HMRC’s tribunal tactics ruled off-side
In a VAT case concerning the hire of football pitches and the organisation of games, HMRC was accused of not playing by the tax tribunal rules by the FTT judge.
The core question in the case of Netbusters (UK) Ltd (TC7915) was whether the company was supplying VAT exempt football and netball pitches, or a standard rated league management service. However, the interesting twist was the “red card” rebuke issued to HMRC by the judge for its misconduct. In fact, the department was definitely out of order in a big way.
Statement of case
A basic rule of a tax tribunal hearing is that both parties present their statement of cases in sufficient time for the other party to review the arguments and relevant issues.
On the eve of the hearing, HMRC introduced an argument that had not been previously raised. This was that the hire of football pitches by the taxpayer could not be exempt from VAT because the hirers were not schools, clubs or associations, a necessary condition for exemption in Note 16, Group 1, Sch 9, VATA 1994. The judge was not impressed.
The supply of sporting facilities is basically standard rated but regular lettings to the same hirer can be exempt from VAT in some cases (see VAT Notice 742, para 5.4).
Trial by ambush
The judge effectively accused HMRC of being sneaky with an attempt to make an unfair late tackle – he used the phrase “trial by ambush” in his report. He believed that HMRC was seeking “to change tack on the eve of the hearing.”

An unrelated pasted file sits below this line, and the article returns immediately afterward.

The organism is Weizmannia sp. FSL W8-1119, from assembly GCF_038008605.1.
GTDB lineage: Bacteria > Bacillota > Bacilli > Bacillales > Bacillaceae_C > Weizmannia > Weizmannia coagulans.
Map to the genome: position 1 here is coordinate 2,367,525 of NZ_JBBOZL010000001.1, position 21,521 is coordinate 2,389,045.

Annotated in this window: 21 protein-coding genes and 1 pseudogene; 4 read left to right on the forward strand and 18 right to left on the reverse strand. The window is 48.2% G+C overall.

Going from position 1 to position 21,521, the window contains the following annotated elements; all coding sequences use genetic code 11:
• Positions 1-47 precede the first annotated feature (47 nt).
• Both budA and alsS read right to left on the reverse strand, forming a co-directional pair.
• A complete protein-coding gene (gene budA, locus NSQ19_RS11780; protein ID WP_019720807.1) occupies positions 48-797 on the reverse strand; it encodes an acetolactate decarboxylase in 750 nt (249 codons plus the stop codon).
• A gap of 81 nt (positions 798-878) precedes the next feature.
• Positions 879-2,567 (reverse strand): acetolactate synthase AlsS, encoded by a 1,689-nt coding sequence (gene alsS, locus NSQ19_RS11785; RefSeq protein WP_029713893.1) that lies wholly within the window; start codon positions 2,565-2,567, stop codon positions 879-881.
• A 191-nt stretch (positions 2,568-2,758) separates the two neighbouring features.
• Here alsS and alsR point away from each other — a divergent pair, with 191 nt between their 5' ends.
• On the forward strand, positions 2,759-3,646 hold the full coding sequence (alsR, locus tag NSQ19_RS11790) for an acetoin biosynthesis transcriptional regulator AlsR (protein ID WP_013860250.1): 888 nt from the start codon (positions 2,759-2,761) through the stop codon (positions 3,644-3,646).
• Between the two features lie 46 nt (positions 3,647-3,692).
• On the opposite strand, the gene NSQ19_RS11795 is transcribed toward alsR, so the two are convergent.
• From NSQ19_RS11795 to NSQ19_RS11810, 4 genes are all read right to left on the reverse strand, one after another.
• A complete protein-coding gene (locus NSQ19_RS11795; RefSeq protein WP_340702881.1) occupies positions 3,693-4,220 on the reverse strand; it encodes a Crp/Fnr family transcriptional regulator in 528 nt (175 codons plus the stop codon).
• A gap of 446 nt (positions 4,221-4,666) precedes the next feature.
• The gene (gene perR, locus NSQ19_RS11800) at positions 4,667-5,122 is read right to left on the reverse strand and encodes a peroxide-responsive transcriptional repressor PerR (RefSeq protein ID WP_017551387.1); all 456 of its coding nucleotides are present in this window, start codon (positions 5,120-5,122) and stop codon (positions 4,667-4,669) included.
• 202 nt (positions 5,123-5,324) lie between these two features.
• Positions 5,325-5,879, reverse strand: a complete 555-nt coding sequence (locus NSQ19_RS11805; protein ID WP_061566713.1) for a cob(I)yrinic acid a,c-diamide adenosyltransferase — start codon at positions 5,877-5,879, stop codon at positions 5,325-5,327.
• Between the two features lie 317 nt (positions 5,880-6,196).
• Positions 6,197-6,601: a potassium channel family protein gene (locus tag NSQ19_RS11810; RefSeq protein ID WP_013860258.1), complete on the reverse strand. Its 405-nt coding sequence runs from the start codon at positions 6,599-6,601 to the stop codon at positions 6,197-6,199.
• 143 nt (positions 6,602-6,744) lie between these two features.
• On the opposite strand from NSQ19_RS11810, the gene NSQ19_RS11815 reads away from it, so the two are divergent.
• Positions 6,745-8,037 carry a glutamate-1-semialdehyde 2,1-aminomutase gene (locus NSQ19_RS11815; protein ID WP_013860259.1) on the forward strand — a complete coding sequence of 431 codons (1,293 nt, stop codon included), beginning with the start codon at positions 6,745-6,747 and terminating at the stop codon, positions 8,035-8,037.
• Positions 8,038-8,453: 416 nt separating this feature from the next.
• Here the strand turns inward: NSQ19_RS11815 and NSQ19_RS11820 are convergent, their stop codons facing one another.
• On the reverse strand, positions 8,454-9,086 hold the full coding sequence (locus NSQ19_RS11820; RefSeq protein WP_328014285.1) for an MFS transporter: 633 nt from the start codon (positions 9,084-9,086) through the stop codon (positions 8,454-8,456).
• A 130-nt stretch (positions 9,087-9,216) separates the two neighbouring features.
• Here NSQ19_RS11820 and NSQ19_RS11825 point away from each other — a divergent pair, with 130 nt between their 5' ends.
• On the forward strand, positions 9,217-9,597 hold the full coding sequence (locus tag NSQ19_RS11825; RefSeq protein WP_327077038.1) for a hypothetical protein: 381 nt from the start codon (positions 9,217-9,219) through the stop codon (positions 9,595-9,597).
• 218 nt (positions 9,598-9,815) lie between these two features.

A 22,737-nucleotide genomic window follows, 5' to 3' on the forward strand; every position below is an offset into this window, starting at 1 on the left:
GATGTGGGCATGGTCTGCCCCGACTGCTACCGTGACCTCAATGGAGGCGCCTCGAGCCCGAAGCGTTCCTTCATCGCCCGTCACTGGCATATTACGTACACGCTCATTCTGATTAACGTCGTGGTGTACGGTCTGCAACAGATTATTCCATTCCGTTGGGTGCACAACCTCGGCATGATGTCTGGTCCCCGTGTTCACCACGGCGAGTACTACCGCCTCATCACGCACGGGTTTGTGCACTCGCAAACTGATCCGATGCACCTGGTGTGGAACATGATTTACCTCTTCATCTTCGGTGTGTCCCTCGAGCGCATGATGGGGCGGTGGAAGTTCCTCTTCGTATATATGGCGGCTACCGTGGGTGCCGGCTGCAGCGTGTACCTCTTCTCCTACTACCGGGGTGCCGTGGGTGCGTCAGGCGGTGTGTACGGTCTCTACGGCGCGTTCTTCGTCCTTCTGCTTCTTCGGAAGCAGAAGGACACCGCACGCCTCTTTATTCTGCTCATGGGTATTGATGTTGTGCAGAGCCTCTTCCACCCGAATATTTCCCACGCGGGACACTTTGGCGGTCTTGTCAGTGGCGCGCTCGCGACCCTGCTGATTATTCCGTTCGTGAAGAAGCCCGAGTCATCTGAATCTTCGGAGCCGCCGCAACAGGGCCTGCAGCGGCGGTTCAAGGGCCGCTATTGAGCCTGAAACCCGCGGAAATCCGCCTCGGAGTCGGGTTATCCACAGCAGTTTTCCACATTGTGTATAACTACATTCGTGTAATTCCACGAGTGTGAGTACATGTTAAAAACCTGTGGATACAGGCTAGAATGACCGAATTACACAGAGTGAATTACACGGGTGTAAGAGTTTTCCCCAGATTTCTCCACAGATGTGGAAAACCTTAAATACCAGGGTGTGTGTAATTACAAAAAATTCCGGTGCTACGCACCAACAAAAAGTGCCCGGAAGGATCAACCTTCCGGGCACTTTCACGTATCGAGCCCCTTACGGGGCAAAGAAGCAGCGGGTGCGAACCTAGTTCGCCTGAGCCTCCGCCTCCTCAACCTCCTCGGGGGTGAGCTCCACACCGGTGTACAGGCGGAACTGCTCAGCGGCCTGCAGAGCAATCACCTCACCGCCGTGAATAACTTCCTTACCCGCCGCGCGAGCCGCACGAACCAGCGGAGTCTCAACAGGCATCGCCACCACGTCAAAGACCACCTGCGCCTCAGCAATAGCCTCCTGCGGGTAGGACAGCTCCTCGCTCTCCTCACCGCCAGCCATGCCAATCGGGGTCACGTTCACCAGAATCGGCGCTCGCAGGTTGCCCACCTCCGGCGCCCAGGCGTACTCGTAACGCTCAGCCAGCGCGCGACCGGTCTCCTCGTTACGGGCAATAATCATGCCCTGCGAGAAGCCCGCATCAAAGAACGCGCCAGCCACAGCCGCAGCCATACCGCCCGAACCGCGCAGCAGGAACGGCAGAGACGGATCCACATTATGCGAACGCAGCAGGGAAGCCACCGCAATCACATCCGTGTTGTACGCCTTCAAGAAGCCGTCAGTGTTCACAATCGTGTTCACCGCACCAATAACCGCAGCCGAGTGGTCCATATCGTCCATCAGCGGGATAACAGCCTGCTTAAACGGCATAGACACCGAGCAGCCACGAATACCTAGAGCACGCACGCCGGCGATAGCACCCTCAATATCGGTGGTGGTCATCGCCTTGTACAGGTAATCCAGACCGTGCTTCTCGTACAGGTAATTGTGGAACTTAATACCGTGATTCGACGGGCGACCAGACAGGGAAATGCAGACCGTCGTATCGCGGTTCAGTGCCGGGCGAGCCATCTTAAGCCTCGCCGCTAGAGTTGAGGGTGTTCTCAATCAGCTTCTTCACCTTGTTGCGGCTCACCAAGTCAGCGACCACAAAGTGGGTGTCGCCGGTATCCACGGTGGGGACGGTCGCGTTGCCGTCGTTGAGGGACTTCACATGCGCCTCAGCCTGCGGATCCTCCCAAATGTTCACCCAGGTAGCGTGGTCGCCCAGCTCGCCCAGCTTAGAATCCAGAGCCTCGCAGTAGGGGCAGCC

He spoke of the need for a “cards on the table” approach to litigation. He refused to consider the issue concerning Note 16.
With the goalmouth drama now over, a clear victory to the taxpayer, let’s return to the case facts.
The company organised competitive football and netball leagues, and claimed that 87.5% of the fees received from participating teams were exempt from VAT as the hire of a sporting facility under the regular lettings rules. The other 12.5% of the fees related to the services of organising fixtures and providing referees and bibs.
The company submitted a claim for overpaid output tax of £414,622 up to October 2016 and was then assessed by HMRC for output tax on later returns: £218,542 and £185,021 for periods to October 2019.
Each team paid the company a fee of between £350 and £779 in return for a fixture list consisting of 10 games organised in advance on specific dates. HMRC’s view was that the taxpayer was supplying the “organisation of football and netball leagues” – all standard rated for VAT. The taxpayer claimed this argument was invalid based on the 87.5/12.5 split above.
The tribunal rejected a mixed supply outcome. There were no composite elements that could be split.
The challenge was to consider the “objective characteristics of the transaction” and the judge decided this was the right for the teams to enjoy the pitches.
He said: “We placed significant weight upon the ability of the Appellant’s customers to exclude others from the pitches during the period of the matches[…]The additional (league management) services in the present case are, based upon the evidence available to us, of modest value. The additional services do not, therefore, change the fundamental nature of the more valuable service of pitch hire.”
The appeal was allowed.
Has the referee’s final whistle has been blown and there is no scope for an HMRC comeback with a late goal?
I suspect that HMRC will seek an appeal to the upper tribunal, when it will definitely remember to raise the issue of whether the hirers were proper clubs and teams, rather than a group of work friends or pub mates getting together to play football.
We are probably only at half-time in this game. But hopefully, there will be no more “trial by ambush” actions on the part of HMRC.